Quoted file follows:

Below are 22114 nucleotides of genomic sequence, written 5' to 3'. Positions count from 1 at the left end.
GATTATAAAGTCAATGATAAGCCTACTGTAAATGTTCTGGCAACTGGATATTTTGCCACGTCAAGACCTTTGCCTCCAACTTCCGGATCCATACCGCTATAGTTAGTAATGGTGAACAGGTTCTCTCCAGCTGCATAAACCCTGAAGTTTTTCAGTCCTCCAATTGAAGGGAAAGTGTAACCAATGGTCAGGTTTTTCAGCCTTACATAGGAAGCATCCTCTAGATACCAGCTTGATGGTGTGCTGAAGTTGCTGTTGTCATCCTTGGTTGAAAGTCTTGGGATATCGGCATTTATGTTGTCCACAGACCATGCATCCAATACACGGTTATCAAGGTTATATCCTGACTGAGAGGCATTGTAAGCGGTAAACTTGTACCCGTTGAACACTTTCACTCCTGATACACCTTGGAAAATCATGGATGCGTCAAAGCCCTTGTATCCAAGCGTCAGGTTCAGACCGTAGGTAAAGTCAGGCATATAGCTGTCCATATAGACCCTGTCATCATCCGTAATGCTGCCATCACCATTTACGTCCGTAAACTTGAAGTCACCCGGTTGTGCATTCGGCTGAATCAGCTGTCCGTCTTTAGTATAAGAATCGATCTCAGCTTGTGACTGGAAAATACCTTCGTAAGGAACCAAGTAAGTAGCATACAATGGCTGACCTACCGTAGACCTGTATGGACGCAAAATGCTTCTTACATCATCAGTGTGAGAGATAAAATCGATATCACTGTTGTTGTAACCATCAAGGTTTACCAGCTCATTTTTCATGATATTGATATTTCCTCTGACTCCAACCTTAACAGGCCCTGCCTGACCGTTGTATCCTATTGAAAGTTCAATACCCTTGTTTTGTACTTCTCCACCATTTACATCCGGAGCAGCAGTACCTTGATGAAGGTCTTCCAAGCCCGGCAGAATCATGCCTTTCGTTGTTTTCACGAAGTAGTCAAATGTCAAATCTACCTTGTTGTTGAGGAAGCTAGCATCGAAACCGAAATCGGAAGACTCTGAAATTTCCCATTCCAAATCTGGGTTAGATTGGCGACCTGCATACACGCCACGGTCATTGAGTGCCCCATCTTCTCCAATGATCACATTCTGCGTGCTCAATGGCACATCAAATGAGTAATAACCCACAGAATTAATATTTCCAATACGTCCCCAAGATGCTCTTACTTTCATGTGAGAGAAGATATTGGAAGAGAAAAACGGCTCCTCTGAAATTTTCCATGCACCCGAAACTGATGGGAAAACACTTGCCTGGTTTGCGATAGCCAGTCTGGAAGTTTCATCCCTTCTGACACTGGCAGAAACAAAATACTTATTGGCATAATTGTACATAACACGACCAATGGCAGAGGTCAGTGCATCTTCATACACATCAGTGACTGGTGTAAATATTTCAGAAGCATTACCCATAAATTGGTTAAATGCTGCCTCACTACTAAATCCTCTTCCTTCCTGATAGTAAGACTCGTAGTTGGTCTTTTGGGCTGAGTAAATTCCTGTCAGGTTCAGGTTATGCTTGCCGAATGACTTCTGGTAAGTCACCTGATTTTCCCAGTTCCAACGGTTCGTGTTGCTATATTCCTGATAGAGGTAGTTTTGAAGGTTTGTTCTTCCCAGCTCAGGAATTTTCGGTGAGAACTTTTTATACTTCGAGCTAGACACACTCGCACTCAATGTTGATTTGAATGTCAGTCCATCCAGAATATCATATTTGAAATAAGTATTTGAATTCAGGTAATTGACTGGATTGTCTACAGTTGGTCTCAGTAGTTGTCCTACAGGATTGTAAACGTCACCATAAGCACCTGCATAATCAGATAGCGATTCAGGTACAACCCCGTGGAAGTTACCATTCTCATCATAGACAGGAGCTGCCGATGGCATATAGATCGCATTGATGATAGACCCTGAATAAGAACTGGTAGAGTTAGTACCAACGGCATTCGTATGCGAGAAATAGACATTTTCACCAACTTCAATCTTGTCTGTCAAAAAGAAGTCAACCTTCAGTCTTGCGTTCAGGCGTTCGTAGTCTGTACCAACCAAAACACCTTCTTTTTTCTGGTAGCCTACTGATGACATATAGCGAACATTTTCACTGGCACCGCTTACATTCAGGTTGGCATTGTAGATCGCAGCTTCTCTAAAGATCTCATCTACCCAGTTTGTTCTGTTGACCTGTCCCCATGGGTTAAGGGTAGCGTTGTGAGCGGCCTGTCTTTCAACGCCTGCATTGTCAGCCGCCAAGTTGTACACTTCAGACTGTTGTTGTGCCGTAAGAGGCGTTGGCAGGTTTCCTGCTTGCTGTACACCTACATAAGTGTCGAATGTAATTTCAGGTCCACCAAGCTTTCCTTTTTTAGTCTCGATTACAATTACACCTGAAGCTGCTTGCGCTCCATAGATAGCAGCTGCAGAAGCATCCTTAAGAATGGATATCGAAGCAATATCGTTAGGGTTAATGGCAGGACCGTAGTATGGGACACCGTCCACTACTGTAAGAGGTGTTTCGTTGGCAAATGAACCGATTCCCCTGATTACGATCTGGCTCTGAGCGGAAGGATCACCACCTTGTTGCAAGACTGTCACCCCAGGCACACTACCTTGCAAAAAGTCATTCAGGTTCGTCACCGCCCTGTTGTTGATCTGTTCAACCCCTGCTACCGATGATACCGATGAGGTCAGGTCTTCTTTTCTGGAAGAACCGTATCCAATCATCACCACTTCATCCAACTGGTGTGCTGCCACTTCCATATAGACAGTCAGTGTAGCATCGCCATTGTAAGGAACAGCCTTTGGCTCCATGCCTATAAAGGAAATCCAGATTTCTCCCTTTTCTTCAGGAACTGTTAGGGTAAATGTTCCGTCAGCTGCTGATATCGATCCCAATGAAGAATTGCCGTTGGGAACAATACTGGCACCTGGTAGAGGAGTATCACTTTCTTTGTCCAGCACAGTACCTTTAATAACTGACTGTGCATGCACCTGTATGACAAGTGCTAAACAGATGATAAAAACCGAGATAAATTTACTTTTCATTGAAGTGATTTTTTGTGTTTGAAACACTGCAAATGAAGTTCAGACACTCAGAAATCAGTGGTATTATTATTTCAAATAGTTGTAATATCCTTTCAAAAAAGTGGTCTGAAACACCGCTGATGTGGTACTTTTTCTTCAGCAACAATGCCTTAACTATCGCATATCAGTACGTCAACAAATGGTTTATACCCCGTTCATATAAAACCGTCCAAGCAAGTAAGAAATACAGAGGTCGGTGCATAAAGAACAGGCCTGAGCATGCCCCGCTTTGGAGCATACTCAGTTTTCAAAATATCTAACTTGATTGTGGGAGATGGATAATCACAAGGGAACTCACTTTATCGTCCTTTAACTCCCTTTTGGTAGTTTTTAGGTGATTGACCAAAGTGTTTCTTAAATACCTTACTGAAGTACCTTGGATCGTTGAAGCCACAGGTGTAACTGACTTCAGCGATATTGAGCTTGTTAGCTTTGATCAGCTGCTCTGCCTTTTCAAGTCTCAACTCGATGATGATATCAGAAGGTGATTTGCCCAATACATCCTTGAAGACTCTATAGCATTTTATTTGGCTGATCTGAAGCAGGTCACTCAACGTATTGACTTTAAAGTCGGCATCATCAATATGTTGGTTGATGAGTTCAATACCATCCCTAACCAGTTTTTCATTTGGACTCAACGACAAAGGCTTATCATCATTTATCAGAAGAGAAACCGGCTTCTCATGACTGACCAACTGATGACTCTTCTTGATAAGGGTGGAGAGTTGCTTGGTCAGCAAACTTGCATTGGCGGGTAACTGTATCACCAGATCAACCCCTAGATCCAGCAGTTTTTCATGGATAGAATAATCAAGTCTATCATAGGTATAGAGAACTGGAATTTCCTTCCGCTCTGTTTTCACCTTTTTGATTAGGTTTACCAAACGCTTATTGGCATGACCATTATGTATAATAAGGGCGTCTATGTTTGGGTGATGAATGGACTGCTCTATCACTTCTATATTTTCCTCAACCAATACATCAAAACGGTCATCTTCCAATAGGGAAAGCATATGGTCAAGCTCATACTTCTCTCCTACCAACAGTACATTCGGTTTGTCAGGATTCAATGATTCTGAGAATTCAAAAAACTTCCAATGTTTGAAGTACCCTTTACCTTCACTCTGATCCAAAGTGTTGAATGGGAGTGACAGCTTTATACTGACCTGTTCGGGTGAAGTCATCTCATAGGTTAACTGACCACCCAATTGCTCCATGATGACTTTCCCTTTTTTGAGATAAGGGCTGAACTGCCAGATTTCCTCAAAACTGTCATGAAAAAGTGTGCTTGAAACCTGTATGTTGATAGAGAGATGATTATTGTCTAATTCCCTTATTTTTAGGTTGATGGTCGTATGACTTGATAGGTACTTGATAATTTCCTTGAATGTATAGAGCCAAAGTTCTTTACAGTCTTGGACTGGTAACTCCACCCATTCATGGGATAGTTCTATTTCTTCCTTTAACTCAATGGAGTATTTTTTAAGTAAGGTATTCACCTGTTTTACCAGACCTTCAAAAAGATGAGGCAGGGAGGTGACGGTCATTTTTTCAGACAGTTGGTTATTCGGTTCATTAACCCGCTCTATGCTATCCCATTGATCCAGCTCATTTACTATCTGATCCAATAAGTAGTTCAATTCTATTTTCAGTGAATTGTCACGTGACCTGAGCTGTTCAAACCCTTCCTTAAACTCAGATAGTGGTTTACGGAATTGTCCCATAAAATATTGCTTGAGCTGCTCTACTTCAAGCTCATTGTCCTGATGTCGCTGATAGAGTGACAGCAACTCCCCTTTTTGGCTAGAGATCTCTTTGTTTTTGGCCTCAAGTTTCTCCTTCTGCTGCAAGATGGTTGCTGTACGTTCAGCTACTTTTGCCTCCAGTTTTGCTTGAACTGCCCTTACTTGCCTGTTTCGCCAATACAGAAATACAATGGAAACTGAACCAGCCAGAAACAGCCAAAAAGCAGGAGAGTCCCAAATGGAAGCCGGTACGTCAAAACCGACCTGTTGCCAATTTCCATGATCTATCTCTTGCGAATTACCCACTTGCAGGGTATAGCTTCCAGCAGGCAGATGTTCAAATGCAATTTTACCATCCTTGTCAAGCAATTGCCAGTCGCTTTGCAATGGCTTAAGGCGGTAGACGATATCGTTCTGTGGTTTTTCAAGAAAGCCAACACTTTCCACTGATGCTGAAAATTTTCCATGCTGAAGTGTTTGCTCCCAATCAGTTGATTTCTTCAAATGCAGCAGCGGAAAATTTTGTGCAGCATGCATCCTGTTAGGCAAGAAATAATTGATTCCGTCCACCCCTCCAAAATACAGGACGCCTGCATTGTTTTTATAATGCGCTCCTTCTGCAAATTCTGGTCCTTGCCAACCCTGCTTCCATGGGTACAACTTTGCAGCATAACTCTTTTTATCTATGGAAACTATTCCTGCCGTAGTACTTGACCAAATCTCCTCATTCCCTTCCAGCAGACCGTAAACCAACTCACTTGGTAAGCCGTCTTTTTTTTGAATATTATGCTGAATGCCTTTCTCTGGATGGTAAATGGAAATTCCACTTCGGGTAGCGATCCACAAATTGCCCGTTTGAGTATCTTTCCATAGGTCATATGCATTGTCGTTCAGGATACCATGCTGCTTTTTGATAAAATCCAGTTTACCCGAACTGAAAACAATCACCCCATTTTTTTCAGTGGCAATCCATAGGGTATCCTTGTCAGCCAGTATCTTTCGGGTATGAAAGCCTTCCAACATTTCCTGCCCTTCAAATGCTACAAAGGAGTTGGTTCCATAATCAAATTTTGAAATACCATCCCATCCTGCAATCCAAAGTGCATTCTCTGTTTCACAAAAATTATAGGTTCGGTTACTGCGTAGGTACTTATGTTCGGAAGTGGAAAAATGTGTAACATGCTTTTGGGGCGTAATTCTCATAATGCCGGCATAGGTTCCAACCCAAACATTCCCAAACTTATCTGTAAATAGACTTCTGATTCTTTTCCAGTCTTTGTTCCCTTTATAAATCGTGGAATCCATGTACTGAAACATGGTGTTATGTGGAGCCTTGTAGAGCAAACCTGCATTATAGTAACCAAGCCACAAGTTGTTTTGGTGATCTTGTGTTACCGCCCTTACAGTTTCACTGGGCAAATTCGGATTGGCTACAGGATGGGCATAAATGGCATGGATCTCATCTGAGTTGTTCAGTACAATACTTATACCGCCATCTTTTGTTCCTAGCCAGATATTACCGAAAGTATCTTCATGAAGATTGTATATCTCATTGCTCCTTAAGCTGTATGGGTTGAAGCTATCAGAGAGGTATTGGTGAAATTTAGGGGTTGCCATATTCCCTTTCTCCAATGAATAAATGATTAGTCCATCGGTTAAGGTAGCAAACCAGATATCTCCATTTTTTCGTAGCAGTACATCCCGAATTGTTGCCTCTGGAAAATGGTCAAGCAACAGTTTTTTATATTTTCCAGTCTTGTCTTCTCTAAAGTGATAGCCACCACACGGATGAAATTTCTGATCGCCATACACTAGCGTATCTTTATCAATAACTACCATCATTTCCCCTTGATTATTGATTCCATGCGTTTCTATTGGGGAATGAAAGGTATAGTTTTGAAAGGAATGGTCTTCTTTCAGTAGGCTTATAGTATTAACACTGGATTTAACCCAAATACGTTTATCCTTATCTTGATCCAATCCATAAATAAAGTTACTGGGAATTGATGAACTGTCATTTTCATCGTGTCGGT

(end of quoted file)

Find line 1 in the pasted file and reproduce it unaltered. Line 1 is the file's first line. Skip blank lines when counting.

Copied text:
Below are 22114 nucleotides of genomic sequence, written 5' to 3'. Positions count from 1 at the left end.